Thao Thanh Nguyen
Shrimp Cassava Cracker Puffed by Microwave Technique: Effect of Moisture and Oil Content on Some Physical Characteristics
Low-fat products have been proposed as a substitute for deep fried foods due to their improved shelf life and as a response to consumers? health concerns with fried foods. Microwave puffing was used to puff shrimp cassava cracker (SCC) as a substitute for deep fried SCC in this study. The dried semiproduct with various levels of initial moisture content (IMC) from 16 to 31.5% on a wet basis and added oil percentage (AOP) from 0 to 21% by weight were puffed by microwave heating for 1 min. Deep oil fried SCC was also used in comparison tests of hardness, volume expansion and sensory evaluation. It was clear that after microwave puffing, the hardness and volume expansion were significantly different at various levels of IMC and AOP. At the suitable IMC, the hardness of SCC without oil was noticeably higher than that of the sample with oil whereas its volume was significantly higher. The AOP had a negative correlation with hardness and volume expansion (%) at a highly significant level (P < 0.01). Hardness and volume expansion had a positive correlation at P < 0.05. The optimum level of IMC for volume expansion of SCC was 21.5% on a wet basis and an AOP at 15% and these could reduce the hardness comparable to the fried SCC. Although the volume expansion of microwave SCC was less than that of fried SCC, the sensory evaluation indicated that microwave heating at the optimum conditions was acceptable by the panelists as a new technique for puffed SCC product, especially in terms of avoiding high oil content.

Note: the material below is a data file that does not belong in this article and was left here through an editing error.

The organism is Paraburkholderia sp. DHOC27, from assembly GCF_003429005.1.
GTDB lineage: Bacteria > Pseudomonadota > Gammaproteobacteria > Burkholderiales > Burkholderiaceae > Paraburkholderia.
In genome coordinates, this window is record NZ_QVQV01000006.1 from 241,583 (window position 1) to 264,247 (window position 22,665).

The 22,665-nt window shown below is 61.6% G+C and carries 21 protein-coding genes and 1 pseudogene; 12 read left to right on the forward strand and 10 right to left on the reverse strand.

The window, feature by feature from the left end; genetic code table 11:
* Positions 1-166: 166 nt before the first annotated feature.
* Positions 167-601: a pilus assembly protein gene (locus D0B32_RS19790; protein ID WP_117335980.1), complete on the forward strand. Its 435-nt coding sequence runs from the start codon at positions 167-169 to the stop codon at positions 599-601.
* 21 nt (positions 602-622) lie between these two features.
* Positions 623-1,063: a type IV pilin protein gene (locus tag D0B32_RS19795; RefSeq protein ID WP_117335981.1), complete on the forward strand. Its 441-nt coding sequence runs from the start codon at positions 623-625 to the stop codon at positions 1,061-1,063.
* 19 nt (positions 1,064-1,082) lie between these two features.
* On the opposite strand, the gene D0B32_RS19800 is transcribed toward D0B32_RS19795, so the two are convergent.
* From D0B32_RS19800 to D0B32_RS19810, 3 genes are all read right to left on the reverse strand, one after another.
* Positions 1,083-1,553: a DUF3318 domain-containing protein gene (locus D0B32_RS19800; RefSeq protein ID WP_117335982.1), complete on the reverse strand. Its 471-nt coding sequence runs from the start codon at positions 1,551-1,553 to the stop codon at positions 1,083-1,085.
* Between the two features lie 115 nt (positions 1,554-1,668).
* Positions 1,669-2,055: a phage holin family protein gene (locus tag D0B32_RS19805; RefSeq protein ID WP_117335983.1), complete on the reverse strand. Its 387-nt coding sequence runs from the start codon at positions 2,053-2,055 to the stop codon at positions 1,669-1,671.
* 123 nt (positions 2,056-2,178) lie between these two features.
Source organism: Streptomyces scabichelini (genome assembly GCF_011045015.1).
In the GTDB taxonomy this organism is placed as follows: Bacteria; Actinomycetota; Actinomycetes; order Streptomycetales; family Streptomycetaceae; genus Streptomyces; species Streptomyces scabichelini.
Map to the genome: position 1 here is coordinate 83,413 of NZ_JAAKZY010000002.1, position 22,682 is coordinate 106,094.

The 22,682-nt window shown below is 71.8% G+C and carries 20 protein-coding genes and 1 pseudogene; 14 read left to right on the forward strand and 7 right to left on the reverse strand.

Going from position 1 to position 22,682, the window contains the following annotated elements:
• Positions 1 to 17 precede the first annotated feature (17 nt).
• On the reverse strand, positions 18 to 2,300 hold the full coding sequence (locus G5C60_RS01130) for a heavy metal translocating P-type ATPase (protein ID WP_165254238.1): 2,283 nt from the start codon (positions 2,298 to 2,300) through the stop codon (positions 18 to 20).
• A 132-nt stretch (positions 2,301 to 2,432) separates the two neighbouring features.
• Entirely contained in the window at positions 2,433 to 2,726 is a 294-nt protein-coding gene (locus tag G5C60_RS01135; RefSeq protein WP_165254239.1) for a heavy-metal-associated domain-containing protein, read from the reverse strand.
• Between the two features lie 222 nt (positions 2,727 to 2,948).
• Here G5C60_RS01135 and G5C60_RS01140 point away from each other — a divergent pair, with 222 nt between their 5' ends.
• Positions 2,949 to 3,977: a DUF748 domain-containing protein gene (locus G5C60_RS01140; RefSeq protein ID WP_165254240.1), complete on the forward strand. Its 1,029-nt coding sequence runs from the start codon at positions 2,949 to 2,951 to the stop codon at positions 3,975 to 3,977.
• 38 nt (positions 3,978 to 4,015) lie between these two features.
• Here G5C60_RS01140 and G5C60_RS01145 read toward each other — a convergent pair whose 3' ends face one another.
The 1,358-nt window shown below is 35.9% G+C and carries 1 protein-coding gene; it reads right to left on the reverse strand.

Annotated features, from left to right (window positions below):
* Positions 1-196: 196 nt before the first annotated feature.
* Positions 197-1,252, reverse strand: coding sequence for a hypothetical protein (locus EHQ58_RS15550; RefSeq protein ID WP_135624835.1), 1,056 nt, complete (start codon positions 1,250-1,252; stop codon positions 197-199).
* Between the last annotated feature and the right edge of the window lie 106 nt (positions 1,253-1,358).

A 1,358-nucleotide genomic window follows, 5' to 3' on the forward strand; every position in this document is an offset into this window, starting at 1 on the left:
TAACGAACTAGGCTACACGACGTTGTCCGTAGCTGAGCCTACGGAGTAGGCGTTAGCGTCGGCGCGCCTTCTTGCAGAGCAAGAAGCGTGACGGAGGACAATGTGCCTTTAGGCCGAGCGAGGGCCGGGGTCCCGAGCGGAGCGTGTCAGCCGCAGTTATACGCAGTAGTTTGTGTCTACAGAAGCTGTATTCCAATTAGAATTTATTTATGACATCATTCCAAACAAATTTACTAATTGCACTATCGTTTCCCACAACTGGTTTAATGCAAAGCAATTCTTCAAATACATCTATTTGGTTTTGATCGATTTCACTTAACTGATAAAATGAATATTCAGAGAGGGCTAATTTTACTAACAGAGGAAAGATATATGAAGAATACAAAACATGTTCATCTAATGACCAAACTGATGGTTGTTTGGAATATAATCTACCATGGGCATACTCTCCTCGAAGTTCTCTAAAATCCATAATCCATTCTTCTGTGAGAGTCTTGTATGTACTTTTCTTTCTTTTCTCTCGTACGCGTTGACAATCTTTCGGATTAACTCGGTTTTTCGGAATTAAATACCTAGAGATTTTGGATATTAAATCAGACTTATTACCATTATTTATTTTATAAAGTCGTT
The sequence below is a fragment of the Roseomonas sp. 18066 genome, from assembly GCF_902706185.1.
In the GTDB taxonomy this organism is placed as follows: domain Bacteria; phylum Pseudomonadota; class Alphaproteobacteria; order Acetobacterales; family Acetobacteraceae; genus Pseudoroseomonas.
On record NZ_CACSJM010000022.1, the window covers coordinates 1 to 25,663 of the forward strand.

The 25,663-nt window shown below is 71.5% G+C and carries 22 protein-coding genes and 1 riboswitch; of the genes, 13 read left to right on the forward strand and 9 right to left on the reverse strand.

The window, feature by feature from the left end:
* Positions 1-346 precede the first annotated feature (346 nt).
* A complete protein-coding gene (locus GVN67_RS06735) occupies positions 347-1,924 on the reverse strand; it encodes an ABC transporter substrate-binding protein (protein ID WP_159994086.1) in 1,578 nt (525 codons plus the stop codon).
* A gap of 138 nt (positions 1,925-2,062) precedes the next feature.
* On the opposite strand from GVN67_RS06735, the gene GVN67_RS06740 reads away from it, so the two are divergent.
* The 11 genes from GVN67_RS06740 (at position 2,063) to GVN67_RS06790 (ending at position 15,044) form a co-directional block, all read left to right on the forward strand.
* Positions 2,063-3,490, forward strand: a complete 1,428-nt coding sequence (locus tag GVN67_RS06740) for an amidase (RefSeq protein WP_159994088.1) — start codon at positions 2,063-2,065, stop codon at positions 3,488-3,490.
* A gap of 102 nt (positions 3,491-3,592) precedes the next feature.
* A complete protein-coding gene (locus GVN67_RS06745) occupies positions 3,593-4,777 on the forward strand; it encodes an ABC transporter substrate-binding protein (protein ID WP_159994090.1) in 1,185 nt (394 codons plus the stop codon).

Tuan Quoc Le
Kasersart Journal (Natural Science)